On Feb. 19, 2013, the U.S. Supreme Court issued a unanimous opinion in FTC v. Phoebe Putney Health System, Inc., 568 U.S. __ (2013), holding that a Georgia law creating and empowering local health authorities to acquire and lease hospitals did not “clearly articulate and affirmatively express” an intent to allow acquisitions substantially lessening competition, and therefore did not trigger so-called state action immunity. The decision is available here.
In Phoebe Putney, the Hospital Authority of Albany-Dougherty County owned one of two hospitals in the county, Phoebe Putney Memorial Hospital, which was in turn managed by Phoebe Putney Health System, Inc. (PPHS). The Hospital Authority decided to purchase the other hospital in the county and lease it to PPHS. The Federal Trade Commission sued to enjoin the transaction under Section 5 of the FTC Act and Section 7 of the Clayton Act. The District Court denied the FTC’s request on the basis that the transaction was immune under the state action doctrine. The 11th Circuit affirmed, holding that the state legislature would have foreseen that conduct such as the acquisition would occur and could lessen competition, given the broad powers state law granted to the local authorities to purchase and lease hospitals.Writing for the Court, Justice Sonia Sotomayor reviewed the Court’s prior state action decisions starting with Parker v. Brown, 317 U.S. 341 (1943). She explained that state action immunity is disfavored and for it to apply to a local government’s activity the action must be undertaken pursuant to a “clearly articulated and affirmatively expressed” state policy to displace competition.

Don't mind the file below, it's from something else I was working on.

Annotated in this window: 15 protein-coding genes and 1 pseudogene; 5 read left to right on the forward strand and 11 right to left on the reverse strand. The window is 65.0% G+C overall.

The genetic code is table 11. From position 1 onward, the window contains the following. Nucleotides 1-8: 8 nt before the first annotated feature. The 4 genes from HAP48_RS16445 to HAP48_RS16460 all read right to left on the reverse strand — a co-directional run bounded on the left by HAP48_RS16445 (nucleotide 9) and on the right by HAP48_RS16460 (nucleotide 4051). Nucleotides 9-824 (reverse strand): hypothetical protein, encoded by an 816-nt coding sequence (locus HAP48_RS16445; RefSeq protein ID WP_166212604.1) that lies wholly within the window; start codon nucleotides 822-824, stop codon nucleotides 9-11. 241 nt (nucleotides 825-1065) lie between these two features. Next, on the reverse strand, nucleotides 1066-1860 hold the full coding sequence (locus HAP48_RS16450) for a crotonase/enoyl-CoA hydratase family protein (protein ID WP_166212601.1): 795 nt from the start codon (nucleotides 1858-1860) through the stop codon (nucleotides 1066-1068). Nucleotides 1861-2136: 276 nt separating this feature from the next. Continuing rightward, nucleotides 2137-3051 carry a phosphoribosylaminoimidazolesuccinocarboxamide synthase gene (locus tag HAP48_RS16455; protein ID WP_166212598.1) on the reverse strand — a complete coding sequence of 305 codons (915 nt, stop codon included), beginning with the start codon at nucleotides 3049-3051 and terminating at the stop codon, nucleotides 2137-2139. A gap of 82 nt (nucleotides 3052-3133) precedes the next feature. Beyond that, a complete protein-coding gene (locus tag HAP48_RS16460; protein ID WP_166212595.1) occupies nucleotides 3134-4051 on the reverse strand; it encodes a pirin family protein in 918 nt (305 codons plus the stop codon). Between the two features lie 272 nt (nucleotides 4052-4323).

In certain circumstances, state action immunity would apply if the anticompetitive conduct was the “foreseeable result” of the state action. However, the Court held that the mere grant of authority to act is not enough to confer immunity. Rather, the lessening of competition must be “affirmatively contemplated” by the state action—the local authority must show that it was granted authority not only to act, but “to act or regulate anti-competitively.” In the case of the Hospital Authority, the Court held that “while the Law does allow the Authority to acquire hospitals, it does not clearly articulate and affirmatively express a state policy empowering the Authority to make acquisitions of existing hospitals that will substantially lessen competition.” Further, the Court held, the 11th Circuit “applied the concept of ‘foreseeability’ from [its] clear articulation test too loosely.” State action immunity would apply if the effect on competition is the “inherent, logical, or ordinary result” of the exercise of the state’s authority. But “‘simple permission to play in a market’ does not ‘foreseeably entail permission to roughhouse in that market unlawfully.'”
The Court’s opinion is a reaffirmation of case law holding that state action immunity is disfavored and will be applied narrowly. Private entities seeking to pursue a course of potentially anticompetitive conduct they believe is authorized under state law should review the authorizing law closely to determine whether it “clearly articulates and affirmatively expresses,” explicitly or implicitly, state policy to displace competition.
In addition, under established case law, the statutory scheme must provide for adequate supervision of authorized conduct by local governmental authority to ensure that state action immunity applies.